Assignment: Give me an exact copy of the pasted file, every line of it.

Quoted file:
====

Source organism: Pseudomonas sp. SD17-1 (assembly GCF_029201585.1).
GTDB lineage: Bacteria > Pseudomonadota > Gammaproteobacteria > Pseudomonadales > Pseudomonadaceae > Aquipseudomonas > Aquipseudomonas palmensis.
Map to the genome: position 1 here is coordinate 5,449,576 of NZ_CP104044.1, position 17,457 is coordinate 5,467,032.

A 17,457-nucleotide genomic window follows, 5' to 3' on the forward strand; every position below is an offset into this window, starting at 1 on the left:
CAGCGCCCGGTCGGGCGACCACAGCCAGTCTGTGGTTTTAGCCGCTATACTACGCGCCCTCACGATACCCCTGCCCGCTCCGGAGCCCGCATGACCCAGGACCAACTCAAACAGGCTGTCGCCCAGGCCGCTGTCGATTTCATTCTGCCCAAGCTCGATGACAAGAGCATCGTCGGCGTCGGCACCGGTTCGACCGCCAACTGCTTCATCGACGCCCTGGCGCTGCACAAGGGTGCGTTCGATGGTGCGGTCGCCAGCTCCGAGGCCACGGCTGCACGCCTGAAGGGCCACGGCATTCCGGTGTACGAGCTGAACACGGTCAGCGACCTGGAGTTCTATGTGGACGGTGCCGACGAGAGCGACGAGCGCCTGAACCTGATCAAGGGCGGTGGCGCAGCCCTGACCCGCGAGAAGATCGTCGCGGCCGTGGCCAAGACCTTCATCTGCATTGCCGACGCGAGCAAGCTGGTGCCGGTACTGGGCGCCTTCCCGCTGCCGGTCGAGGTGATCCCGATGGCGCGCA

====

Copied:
Source organism: Pseudomonas sp. SD17-1 (assembly GCF_029201585.1).
GTDB lineage: Bacteria > Pseudomonadota > Gammaproteobacteria > Pseudomonadales > Pseudomonadaceae > Aquipseudomonas > Aquipseudomonas palmensis.
Map to the genome: position 1 here is coordinate 5,449,576 of NZ_CP104044.1, position 17,457 is coordinate 5,467,032.

A 17,457-nucleotide genomic window follows, 5' to 3' on the forward strand; every position below is an offset into this window, starting at 1 on the left:
CAGCGCCCGGTCGGGCGACCACAGCCAGTCTGTGGTTTTAGCCGCTATACTACGCGCCCTCACGATACCCCTGCCCGCTCCGGAGCCCGCATGACCCAGGACCAACTCAAACAGGCTGTCGCCCAGGCCGCTGTCGATTTCATTCTGCCCAAGCTCGATGACAAGAGCATCGTCGGCGTCGGCACCGGTTCGACCGCCAACTGCTTCATCGACGCCCTGGCGCTGCACAAGGGTGCGTTCGATGGTGCGGTCGCCAGCTCCGAGGCCACGGCTGCACGCCTGAAGGGCCACGGCATTCCGGTGTACGAGCTGAACACGGTCAGCGACCTGGAGTTCTATGTGGACGGTGCCGACGAGAGCGACGAGCGCCTGAACCTGATCAAGGGCGGTGGCGCAGCCCTGACCCGCGAGAAGATCGTCGCGGCCGTGGCCAAGACCTTCATCTGCATTGCCGACGCGAGCAAGCTGGTGCCGGTACTGGGCGCCTTCCCGCTGCCGGTCGAGGTGATCCCGATGGCGCGCA